As the diplomatic dance with Iran continues, the rumors of war are increasing. European Union and Iranian diplomats have been meeting this week in intensive negotiations on Iran’s nuclear program. News stories have been optimistic on the one hand, noting that the U.S. government was holding off on pushing for sanctions against Iran while the talks continued and the possibility that Iran might be willing to stop its enriching of uranium in return for economic incentives.
On the other hand, several news sources have reported moves toward possible U.S. military strikes against Iran. A recent Time magazine cover story asked, What Would War Look Like?. It noted that “from the State Department to the White House to the highest reaches of the military command, there is a growing sense that a showdown with Iran … may be impossible to avoid.” But in the current situation, with the violence in Iraq spiraling out of control, a U.S. attack on Iran would likely be a disaster, simply adding more fuel to the bloodshed and creating more terrorists. As the National Intelligence Estimate on terrorism released this week concluded, “The Iraq conflict has become the ‘cause celebre’ for jihadists, breeding a deep resentment of U.S. involvement in the Muslim world….” An attack on Iran would make that resentment far worse.
As a statement by 21 U.S. military, national security, and foreign policy officials – released in August – said, “We strongly caution against any consideration of the use of military force against Iran.The current crises must be resolved through diplomacy, not military action. An attack on Iran would have disastrous consequences for security in the region ….”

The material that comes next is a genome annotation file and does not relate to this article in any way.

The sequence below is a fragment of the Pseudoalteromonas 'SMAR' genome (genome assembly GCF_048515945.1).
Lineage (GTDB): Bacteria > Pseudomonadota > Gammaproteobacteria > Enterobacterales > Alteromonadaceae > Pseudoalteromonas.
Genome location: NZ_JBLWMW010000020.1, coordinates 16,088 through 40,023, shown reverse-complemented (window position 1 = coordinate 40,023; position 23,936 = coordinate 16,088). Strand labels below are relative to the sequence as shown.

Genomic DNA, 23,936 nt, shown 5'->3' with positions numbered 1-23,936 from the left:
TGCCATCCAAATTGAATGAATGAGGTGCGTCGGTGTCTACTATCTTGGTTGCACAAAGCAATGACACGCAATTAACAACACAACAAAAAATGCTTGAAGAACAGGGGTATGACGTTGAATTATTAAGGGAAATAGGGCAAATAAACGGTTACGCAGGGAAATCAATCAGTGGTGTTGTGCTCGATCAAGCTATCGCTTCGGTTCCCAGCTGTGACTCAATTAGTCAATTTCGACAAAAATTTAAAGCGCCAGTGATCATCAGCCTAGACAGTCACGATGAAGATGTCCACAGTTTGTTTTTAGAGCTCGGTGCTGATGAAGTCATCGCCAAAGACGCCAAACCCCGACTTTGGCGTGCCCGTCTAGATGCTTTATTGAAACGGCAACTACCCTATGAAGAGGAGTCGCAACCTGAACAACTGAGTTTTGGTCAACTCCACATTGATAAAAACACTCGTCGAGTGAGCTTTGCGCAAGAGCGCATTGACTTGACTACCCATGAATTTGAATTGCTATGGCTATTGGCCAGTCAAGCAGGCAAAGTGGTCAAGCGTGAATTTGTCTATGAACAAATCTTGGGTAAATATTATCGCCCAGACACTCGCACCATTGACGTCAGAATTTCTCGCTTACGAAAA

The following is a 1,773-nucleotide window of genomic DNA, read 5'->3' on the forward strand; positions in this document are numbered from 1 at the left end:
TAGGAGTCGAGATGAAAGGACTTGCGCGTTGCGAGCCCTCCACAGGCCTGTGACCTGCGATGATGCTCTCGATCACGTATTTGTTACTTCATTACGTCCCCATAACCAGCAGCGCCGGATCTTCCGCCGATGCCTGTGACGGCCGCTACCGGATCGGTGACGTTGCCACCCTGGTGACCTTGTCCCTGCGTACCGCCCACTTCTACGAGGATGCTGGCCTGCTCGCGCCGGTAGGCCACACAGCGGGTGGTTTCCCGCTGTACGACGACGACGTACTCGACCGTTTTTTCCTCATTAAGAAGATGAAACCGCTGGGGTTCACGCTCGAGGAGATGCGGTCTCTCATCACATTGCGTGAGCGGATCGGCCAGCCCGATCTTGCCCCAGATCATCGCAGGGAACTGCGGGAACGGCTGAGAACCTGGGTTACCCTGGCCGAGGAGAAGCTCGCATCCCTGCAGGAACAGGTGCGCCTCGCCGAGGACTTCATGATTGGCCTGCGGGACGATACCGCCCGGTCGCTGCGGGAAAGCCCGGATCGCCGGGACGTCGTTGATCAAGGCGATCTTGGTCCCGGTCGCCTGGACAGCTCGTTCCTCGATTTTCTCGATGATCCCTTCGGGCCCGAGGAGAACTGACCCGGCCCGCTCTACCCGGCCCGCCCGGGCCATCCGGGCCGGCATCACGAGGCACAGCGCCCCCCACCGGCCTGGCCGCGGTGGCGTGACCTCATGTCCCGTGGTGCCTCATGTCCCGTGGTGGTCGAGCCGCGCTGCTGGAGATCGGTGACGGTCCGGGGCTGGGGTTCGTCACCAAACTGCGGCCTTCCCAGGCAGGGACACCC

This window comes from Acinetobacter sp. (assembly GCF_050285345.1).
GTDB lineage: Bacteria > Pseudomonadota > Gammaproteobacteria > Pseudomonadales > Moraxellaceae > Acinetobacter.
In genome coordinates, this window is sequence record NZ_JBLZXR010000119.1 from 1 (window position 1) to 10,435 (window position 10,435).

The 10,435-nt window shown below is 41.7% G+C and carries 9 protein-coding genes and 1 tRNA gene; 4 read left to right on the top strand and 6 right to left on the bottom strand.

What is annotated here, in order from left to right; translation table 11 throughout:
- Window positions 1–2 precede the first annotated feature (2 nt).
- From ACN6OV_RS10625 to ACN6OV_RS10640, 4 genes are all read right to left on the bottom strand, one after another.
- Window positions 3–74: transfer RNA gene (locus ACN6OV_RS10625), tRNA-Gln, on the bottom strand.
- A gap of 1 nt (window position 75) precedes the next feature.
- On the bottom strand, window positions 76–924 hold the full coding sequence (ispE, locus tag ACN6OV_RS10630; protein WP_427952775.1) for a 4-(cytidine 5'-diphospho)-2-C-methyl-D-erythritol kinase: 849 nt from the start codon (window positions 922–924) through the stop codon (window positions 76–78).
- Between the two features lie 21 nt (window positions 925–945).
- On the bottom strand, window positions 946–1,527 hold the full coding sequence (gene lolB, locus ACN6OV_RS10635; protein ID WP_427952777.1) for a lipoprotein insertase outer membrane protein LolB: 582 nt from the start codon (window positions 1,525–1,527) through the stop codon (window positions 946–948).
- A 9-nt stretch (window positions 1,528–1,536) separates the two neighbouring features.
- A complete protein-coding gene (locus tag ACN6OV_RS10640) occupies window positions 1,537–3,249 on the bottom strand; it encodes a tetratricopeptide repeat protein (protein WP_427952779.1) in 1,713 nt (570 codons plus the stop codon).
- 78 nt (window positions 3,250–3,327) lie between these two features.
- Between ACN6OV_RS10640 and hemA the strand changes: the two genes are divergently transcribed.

On Tuesday, Sojourners/Call to Renewal and Faithful Security released a statement signed by more than 100 Christian, Jewish, and Muslim religious leaders urging “Words, Not War, With Iran.” I participated in a press conference with Dr. Susannah Heschel, Dr. Louay of the Islamic Society of North America, Brian McLaren, and Dr. Trita Parsi of the Iranian-American Council to discuss the statement with reporters.
Our statement said, “While we agree Iran should not support terrorism or obtain nuclear weapons, we come together as religious leaders to urge that the U.S. engage in direct negotiations with Iran as an alternative to military action in resolving the crisis.” We reject anti-Semitism and threats of attack against Israel made by Iran, but believe that the only solution to the nuclear issue is a negotiated settlement. And we root our concern in our belief that “The teachings of the Abrahamic tradition command us to keep human life sacred and to act as stewards of creation. We consider all weapons of mass destruction — whether nuclear, biological, or chemical — immoral and unacceptable for use in any circumstances.”
Our statement concludes, “The moral wisdom of many religious leaders and the pragmatic warnings of many military leaders now offer a common message – “Words, Not War, With Iran.” I invite you to join us in signing this statement. You can find the complete text of the statement, a list of the signers, and add your name at www.wordsnotwar.org.